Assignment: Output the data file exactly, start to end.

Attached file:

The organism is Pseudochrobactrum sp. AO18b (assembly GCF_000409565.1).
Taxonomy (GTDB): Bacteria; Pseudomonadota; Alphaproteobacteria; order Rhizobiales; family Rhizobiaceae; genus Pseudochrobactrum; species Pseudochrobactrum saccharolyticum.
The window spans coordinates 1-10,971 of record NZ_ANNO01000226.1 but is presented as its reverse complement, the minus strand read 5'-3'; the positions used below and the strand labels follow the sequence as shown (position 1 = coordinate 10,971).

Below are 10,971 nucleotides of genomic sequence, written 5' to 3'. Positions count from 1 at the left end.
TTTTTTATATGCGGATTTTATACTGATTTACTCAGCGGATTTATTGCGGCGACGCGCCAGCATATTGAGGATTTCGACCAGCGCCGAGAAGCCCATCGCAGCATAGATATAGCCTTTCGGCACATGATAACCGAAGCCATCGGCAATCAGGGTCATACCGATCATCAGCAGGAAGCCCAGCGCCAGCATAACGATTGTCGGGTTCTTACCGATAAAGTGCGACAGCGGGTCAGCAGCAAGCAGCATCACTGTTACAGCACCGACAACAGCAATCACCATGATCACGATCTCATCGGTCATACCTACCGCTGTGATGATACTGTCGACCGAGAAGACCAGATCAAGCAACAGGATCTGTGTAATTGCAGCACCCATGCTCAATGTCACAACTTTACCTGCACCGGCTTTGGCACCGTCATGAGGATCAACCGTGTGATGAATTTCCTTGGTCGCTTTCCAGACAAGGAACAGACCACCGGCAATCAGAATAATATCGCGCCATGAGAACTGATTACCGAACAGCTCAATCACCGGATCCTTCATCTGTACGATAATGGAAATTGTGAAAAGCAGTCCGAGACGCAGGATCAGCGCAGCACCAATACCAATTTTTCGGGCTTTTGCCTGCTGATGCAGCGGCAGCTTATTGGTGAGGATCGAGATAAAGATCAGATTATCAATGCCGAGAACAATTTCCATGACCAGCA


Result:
The organism is Pseudochrobactrum sp. AO18b (assembly GCF_000409565.1).
Taxonomy (GTDB): Bacteria; Pseudomonadota; Alphaproteobacteria; order Rhizobiales; family Rhizobiaceae; genus Pseudochrobactrum; species Pseudochrobactrum saccharolyticum.
The window spans coordinates 1-10,971 of record NZ_ANNO01000226.1 but is presented as its reverse complement, the minus strand read 5'-3'; the positions used below and the strand labels follow the sequence as shown (position 1 = coordinate 10,971).

Below are 10,971 nucleotides of genomic sequence, written 5' to 3'. Positions count from 1 at the left end.
TTTTTTATATGCGGATTTTATACTGATTTACTCAGCGGATTTATTGCGGCGACGCGCCAGCATATTGAGGATTTCGACCAGCGCCGAGAAGCCCATCGCAGCATAGATATAGCCTTTCGGCACATGATAACCGAAGCCATCGGCAATCAGGGTCATACCGATCATCAGCAGGAAGCCCAGCGCCAGCATAACGATTGTCGGGTTCTTACCGATAAAGTGCGACAGCGGGTCAGCAGCAAGCAGCATCACTGTTACAGCACCGACAACAGCAATCACCATGATCACGATCTCATCGGTCATACCTACCGCTGTGATGATACTGTCGACCGAGAAGACCAGATCAAGCAACAGGATCTGTGTAATTGCAGCACCCATGCTCAATGTCACAACTTTACCTGCACCGGCTTTGGCACCGTCATGAGGATCAACCGTGTGATGAATTTCCTTGGTCGCTTTCCAGACAAGGAACAGACCACCGGCAATCAGAATAATATCGCGCCATGAGAACTGATTACCGAACAGCTCAATCACCGGATCCTTCATCTGTACGATAATGGAAATTGTGAAAAGCAGTCCGAGACGCAGGATCAGCGCAGCACCAATACCAATTTTTCGGGCTTTTGCCTGCTGATGCAGCGGCAGCTTATTGGTGAGGATCGAGATAAAGATCAGATTATCAATGCCGAGAACAATTTCCATGACCAGCA